Brain arteriovenous malformations (AVMs) are a heterogeneous group of lesions that vary by location, size, drain-age, and other angioarchitectural features. The treatment options include surgery and radiotherapy, employed with or without adjunctive embolization. The goal of therapy is complete AVM obliteration in order to prevent future hemorrhages.1–4 Risk of hemorrhage has been associated with factors other than the angioarchitectural characteristics included in the Spetzler-Martin (SM) grading system, such as race.5,6 However, for the surgical treatment of AVMs, SM grading remains the most commonly utilized scale to predict postoperative surgical outcomes. Based on the grading scheme, AVMs were categorized into 5 levels based on the size of the lesion, eloquence of location, and presence of deep venous drainage.1 Over the years, different grading scales have been developed to enhance characterization of AVMs and guide treatment decisions.7–10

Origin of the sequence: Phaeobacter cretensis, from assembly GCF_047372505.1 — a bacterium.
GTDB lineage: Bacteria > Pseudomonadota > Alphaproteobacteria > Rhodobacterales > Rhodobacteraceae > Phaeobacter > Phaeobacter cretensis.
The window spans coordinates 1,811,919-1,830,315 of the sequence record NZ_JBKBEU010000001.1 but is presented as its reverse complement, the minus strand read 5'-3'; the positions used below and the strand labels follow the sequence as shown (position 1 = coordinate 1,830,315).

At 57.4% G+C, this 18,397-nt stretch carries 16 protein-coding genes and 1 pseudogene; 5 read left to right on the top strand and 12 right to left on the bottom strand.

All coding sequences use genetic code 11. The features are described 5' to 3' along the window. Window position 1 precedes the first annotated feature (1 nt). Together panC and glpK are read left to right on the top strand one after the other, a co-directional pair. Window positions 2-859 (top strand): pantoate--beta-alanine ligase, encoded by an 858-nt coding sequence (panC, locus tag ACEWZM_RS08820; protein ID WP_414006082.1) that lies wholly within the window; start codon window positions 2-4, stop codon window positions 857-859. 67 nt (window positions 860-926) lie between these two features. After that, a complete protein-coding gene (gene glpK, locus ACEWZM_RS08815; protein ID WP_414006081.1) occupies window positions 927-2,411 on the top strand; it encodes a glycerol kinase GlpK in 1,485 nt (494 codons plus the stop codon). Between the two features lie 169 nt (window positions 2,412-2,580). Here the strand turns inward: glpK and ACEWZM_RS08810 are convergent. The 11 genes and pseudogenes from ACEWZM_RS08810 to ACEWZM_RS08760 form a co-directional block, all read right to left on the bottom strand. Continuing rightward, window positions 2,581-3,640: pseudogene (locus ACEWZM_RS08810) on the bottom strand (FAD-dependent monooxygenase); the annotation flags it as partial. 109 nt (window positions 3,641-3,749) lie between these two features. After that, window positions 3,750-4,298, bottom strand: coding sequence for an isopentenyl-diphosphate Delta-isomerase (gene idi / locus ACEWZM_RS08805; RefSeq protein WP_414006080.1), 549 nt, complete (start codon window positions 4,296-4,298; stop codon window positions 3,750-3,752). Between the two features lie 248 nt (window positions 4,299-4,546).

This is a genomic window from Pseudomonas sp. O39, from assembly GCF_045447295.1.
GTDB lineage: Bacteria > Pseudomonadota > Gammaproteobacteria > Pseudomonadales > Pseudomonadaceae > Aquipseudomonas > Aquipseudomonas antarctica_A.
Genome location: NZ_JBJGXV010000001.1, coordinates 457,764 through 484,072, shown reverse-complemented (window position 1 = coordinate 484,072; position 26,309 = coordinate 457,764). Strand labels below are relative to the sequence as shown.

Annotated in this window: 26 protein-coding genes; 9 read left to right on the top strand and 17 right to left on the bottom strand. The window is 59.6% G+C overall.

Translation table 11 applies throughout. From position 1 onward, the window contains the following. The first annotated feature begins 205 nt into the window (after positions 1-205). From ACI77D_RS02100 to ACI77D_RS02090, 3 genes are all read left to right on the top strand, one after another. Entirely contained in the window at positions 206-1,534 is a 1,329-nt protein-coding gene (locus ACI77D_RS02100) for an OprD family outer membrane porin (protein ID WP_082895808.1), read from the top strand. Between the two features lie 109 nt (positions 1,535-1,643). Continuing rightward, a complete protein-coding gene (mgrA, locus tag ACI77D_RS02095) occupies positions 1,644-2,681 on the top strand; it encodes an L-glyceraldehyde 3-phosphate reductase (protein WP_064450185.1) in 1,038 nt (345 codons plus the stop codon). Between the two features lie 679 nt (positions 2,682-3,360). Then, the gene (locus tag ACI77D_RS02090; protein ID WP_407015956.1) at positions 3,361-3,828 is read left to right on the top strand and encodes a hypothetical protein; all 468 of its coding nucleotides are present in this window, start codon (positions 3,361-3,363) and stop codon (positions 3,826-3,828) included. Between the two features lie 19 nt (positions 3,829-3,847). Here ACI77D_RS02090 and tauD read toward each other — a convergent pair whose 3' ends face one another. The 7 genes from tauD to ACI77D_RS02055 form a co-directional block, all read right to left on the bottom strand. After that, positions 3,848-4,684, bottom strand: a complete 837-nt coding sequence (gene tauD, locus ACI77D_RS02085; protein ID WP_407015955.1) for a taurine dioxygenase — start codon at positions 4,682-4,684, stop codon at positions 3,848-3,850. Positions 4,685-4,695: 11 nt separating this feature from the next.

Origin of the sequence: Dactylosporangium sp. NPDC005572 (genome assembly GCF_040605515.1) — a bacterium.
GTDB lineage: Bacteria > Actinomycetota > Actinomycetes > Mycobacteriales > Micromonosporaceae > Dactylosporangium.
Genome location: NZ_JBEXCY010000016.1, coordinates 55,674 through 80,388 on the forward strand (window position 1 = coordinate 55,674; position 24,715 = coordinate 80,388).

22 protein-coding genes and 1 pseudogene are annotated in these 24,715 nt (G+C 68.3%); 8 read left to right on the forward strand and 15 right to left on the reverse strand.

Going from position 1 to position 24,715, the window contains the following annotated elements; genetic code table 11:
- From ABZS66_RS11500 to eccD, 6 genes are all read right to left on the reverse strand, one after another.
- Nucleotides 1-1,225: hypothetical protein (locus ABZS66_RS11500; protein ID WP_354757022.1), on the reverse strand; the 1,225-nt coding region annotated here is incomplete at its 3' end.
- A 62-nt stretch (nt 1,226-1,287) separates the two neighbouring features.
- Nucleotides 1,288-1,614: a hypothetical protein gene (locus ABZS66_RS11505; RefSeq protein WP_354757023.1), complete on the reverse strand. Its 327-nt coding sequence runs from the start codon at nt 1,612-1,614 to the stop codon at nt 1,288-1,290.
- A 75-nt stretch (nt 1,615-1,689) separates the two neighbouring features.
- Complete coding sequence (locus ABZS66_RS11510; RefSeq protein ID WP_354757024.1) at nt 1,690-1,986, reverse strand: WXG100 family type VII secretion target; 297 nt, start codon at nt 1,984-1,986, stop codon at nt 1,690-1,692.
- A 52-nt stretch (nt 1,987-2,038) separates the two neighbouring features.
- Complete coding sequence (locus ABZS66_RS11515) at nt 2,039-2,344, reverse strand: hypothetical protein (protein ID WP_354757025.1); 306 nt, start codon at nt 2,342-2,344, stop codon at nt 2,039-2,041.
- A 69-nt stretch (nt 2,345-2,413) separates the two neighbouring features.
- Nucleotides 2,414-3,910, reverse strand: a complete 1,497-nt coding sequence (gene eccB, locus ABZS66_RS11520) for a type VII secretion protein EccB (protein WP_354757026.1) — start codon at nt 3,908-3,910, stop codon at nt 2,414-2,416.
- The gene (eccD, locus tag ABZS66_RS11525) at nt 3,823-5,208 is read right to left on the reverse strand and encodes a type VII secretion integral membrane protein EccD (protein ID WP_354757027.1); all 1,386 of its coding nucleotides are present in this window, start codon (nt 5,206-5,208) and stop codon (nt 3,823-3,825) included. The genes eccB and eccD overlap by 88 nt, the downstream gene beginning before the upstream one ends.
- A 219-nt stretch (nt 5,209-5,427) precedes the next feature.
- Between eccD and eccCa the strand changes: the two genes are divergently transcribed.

Since its establishment in 1986, numerous improvements have been proposed to enhance the predictive value of the SM grading system, which included the supplementary grading scale and the 3-tier classification system.11–13 Lawton et al11 was one of the first studies to propose changes to the SM grading scale. The authors noted the significant heterogeneity in SM grade III AVMs and proposed a modified classification system based on different subcategories within grade III AVMs. According to the scheme of modified grading system, grade III AVMs can be further divided into 4 subgroups based on size (S), venous drainage (V), and eloquence (E). Due to worse functional outcomes and a higher rate of postsurgical mortality, it was shown that S2V0E1 have much higher surgical risks and deserve conservative management, while S1V1E1 lesions are at lower risk and can be treated safely via surgery. No specific recommendations were concluded for other subtypes of grade III AVMs.11
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